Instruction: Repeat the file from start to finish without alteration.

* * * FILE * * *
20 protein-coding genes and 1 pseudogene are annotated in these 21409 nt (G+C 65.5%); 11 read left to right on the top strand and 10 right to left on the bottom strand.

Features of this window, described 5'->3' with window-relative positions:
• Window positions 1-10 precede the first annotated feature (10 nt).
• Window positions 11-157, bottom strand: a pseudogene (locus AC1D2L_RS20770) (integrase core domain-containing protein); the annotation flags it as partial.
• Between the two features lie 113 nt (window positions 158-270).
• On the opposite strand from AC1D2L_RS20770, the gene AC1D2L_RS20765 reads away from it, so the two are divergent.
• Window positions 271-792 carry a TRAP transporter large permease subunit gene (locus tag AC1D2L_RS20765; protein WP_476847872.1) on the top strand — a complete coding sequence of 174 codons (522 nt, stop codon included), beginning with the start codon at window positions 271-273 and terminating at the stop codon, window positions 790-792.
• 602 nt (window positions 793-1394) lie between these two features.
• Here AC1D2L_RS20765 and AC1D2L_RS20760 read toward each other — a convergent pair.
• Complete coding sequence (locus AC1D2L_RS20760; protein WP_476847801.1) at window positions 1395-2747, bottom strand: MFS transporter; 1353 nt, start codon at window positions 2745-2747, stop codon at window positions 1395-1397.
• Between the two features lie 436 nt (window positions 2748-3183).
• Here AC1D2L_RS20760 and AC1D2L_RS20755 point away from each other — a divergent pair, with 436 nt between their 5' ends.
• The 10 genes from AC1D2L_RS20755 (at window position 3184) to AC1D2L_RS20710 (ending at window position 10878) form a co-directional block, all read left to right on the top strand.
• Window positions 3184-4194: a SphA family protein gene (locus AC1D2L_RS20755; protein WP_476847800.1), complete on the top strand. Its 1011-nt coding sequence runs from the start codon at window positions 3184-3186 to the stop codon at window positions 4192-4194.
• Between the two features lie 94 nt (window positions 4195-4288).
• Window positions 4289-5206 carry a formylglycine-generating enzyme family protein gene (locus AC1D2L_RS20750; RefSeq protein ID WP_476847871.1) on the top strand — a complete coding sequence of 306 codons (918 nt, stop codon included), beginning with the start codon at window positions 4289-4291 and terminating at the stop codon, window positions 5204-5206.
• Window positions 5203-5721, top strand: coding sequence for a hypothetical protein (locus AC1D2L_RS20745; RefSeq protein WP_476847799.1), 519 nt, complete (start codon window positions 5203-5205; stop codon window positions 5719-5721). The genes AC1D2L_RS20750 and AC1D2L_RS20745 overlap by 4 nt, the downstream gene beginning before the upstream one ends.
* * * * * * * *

20 protein-coding genes and 1 pseudogene are annotated in these 21409 nt (G+C 65.5%); 11 read left to right on the top strand and 10 right to left on the bottom strand.

Features of this window, described 5'->3' with window-relative positions:
• Window positions 1-10 precede the first annotated feature (10 nt).
• Window positions 11-157, bottom strand: a pseudogene (locus AC1D2L_RS20770) (integrase core domain-containing protein); the annotation flags it as partial.
• Between the two features lie 113 nt (window positions 158-270).
• On the opposite strand from AC1D2L_RS20770, the gene AC1D2L_RS20765 reads away from it, so the two are divergent.
• Window positions 271-792 carry a TRAP transporter large permease subunit gene (locus tag AC1D2L_RS20765; protein WP_476847872.1) on the top strand — a complete coding sequence of 174 codons (522 nt, stop codon included), beginning with the start codon at window positions 271-273 and terminating at the stop codon, window positions 790-792.
• 602 nt (window positions 793-1394) lie between these two features.
• Here AC1D2L_RS20765 and AC1D2L_RS20760 read toward each other — a convergent pair.
• Complete coding sequence (locus AC1D2L_RS20760; protein WP_476847801.1) at window positions 1395-2747, bottom strand: MFS transporter; 1353 nt, start codon at window positions 2745-2747, stop codon at window positions 1395-1397.
• Between the two features lie 436 nt (window positions 2748-3183).
• Here AC1D2L_RS20760 and AC1D2L_RS20755 point away from each other — a divergent pair, with 436 nt between their 5' ends.
• The 10 genes from AC1D2L_RS20755 (at window position 3184) to AC1D2L_RS20710 (ending at window position 10878) form a co-directional block, all read left to right on the top strand.
• Window positions 3184-4194: a SphA family protein gene (locus AC1D2L_RS20755; protein WP_476847800.1), complete on the top strand. Its 1011-nt coding sequence runs from the start codon at window positions 3184-3186 to the stop codon at window positions 4192-4194.
• Between the two features lie 94 nt (window positions 4195-4288).
• Window positions 4289-5206 carry a formylglycine-generating enzyme family protein gene (locus AC1D2L_RS20750; RefSeq protein ID WP_476847871.1) on the top strand — a complete coding sequence of 306 codons (918 nt, stop codon included), beginning with the start codon at window positions 4289-4291 and terminating at the stop codon, window positions 5204-5206.
• Window positions 5203-5721, top strand: coding sequence for a hypothetical protein (locus AC1D2L_RS20745; RefSeq protein WP_476847799.1), 519 nt, complete (start codon window positions 5203-5205; stop codon window positions 5719-5721). The genes AC1D2L_RS20750 and AC1D2L_RS20745 overlap by 4 nt, the downstream gene beginning before the upstream one ends.